A predictive mathematical model for BMD loss during long-duration spaceflights could help space agencies make decisions about mission duration and crew selection to minimize fracture risk. To our knowledge, each and every prior work assume a linear decrease of the BMD in astronauts to make predictions [13], which is not valid for long duration spaceflights. Specifically, BMD loss in the femoral neck has been modeled as a linear decrease: (1.06 ± 0.63)% BMD loss per month [17,18]. However, a linear decrease is not realistic for very long duration, interplanetary missions, as it predicts nonphysical negative BMD values for longer time spans. In contrast, BMD recovery on Earth in the bones of various astronauts after spaceflights is well described by an exponential function [19]. Furthermore, there is terrestrial evidence that the loss of bone matrix and bone mineral due to conditions that result prolonged bed rest (e.g. disuse medical conditions and/or spinal cord injury) eventually plateaus at 69.0% initial BMD, after a period of significant and progressive decline [18,20,21]. Thus, a non-linear, exponential decline of BMD in weight-bearing bones is a reasonable approach to model progressive bone loss in long-duration space missions.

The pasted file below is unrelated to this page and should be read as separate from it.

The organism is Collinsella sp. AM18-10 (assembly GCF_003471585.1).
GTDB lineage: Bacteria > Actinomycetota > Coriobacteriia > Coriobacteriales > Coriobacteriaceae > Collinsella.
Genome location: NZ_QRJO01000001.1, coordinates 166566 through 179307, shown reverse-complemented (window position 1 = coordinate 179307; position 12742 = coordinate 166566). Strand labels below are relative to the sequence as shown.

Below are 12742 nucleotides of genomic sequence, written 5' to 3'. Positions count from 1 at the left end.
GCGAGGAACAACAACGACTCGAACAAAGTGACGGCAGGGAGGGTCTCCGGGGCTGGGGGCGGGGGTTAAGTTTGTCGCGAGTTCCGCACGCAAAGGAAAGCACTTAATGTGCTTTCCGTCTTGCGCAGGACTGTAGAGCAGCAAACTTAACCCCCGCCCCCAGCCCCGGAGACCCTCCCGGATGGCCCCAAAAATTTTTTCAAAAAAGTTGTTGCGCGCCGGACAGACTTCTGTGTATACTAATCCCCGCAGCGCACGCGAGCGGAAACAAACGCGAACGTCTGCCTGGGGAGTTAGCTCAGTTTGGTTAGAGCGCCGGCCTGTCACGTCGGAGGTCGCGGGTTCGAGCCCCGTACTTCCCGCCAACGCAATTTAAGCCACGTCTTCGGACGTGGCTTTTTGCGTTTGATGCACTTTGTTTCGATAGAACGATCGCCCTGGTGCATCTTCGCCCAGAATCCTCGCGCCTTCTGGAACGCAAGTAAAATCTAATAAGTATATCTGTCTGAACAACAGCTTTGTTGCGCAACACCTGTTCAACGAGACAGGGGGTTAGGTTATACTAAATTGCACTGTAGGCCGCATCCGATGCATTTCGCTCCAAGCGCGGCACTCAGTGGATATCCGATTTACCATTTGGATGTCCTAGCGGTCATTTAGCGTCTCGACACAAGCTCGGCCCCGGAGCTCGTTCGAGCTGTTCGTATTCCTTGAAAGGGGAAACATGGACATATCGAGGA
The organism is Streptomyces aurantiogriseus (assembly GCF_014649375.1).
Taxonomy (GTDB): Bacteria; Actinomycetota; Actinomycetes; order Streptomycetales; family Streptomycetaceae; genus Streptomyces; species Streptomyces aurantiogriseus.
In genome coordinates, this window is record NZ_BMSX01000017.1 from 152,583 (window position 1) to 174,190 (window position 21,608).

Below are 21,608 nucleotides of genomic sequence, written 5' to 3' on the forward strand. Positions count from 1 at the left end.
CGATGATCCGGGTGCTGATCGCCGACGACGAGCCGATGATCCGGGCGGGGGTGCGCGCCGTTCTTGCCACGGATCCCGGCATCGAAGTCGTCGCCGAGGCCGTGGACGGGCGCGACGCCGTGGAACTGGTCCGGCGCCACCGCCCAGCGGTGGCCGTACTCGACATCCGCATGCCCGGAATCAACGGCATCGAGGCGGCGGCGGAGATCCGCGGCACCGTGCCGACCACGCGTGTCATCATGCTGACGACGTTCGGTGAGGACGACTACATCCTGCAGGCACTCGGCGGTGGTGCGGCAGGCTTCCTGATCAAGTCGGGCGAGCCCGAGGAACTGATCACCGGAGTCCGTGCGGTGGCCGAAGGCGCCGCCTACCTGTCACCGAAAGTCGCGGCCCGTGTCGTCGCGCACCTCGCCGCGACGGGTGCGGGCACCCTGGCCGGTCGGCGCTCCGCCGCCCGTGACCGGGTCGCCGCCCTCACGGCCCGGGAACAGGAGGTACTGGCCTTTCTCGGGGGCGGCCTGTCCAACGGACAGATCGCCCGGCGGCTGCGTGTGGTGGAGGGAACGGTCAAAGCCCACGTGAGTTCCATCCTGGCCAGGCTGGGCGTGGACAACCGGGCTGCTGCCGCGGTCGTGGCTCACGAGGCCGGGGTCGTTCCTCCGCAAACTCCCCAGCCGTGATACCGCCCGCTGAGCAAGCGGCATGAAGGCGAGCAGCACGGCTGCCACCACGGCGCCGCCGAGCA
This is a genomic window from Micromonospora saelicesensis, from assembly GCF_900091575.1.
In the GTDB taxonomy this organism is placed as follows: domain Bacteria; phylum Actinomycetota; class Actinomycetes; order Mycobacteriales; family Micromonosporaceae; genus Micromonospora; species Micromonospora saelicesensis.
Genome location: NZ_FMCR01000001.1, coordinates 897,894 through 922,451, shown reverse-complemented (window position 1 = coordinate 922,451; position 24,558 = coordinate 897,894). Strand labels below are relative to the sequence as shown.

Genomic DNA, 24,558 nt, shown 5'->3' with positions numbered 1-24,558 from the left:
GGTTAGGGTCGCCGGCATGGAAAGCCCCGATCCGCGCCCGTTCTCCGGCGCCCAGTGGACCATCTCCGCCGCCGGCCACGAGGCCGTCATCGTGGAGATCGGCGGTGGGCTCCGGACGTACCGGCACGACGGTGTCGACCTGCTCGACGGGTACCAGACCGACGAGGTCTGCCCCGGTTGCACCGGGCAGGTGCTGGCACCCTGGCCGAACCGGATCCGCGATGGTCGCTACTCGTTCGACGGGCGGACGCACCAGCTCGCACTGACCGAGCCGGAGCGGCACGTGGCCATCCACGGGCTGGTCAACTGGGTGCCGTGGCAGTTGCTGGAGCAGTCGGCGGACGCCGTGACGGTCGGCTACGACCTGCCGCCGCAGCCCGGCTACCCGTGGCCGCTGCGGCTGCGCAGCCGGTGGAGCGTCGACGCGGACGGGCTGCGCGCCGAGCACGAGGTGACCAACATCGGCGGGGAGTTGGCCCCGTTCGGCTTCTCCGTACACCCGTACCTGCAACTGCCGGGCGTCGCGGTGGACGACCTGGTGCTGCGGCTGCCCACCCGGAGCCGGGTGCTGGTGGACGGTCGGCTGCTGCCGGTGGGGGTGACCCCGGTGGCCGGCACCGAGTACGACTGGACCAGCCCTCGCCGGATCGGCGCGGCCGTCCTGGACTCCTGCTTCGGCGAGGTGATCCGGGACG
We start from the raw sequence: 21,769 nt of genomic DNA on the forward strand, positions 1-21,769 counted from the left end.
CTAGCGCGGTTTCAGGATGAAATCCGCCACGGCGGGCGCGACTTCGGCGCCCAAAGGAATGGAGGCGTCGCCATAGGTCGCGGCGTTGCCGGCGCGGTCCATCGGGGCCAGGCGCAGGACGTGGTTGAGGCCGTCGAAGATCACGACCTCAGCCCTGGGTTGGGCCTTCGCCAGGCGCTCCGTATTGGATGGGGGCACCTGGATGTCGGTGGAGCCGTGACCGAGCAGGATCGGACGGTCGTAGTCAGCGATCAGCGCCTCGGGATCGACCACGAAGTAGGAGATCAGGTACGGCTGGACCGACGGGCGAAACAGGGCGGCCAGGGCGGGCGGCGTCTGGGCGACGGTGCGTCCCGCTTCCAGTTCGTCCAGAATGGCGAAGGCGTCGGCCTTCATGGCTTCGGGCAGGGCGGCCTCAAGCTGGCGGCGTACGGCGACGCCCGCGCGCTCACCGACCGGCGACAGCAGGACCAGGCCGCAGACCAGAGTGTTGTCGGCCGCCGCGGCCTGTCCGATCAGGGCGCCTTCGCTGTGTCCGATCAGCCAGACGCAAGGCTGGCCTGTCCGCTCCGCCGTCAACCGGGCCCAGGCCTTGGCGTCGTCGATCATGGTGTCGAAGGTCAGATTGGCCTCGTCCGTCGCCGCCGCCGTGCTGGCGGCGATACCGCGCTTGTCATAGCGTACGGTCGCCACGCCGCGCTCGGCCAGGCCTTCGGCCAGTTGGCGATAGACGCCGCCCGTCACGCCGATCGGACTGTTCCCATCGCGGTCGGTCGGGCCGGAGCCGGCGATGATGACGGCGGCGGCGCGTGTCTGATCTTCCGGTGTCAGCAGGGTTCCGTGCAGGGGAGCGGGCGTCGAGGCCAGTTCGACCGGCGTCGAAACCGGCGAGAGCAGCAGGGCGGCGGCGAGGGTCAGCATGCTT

In this paper, we introduce for the first time a predictive mathematical model for the BMD loss defined by an exponential decrease in load bearing bones of the astronauts. By using this model, we predict BMD loss in the femoral neck for two potential missions to Mars.

Methods

Mathematical formulation